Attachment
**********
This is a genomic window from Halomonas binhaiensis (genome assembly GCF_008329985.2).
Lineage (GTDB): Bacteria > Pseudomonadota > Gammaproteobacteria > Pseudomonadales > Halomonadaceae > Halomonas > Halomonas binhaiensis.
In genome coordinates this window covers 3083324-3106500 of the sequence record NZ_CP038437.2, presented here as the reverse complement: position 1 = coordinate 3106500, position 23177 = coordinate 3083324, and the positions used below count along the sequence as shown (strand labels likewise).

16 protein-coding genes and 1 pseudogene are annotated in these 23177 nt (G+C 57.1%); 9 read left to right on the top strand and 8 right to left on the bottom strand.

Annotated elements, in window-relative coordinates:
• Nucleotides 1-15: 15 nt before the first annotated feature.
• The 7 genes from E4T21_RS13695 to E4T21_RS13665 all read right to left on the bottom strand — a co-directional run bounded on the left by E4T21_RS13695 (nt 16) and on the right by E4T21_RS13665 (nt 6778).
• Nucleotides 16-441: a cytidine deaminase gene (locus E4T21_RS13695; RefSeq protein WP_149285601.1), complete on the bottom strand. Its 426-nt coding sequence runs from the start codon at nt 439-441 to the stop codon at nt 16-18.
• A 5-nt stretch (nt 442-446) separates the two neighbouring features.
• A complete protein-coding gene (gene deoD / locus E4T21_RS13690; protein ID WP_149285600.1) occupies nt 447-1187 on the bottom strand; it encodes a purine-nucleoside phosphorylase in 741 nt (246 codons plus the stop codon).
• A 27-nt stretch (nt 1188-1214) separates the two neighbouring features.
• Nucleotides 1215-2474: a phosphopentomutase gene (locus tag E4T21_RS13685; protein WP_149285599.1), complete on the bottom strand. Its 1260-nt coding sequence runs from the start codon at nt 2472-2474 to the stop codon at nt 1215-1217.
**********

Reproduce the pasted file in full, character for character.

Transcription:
This is a genomic window from Halomonas binhaiensis (genome assembly GCF_008329985.2).
Lineage (GTDB): Bacteria > Pseudomonadota > Gammaproteobacteria > Pseudomonadales > Halomonadaceae > Halomonas > Halomonas binhaiensis.
In genome coordinates this window covers 3083324-3106500 of the sequence record NZ_CP038437.2, presented here as the reverse complement: position 1 = coordinate 3106500, position 23177 = coordinate 3083324, and the positions used below count along the sequence as shown (strand labels likewise).

16 protein-coding genes and 1 pseudogene are annotated in these 23177 nt (G+C 57.1%); 9 read left to right on the top strand and 8 right to left on the bottom strand.

Annotated elements, in window-relative coordinates:
• Nucleotides 1-15: 15 nt before the first annotated feature.
• The 7 genes from E4T21_RS13695 to E4T21_RS13665 all read right to left on the bottom strand — a co-directional run bounded on the left by E4T21_RS13695 (nt 16) and on the right by E4T21_RS13665 (nt 6778).
• Nucleotides 16-441: a cytidine deaminase gene (locus E4T21_RS13695; RefSeq protein WP_149285601.1), complete on the bottom strand. Its 426-nt coding sequence runs from the start codon at nt 439-441 to the stop codon at nt 16-18.
• A 5-nt stretch (nt 442-446) separates the two neighbouring features.
• A complete protein-coding gene (gene deoD / locus E4T21_RS13690; protein ID WP_149285600.1) occupies nt 447-1187 on the bottom strand; it encodes a purine-nucleoside phosphorylase in 741 nt (246 codons plus the stop codon).
• A 27-nt stretch (nt 1188-1214) separates the two neighbouring features.
• Nucleotides 1215-2474: a phosphopentomutase gene (locus tag E4T21_RS13685; protein WP_149285599.1), complete on the bottom strand. Its 1260-nt coding sequence runs from the start codon at nt 2472-2474 to the stop codon at nt 1215-1217.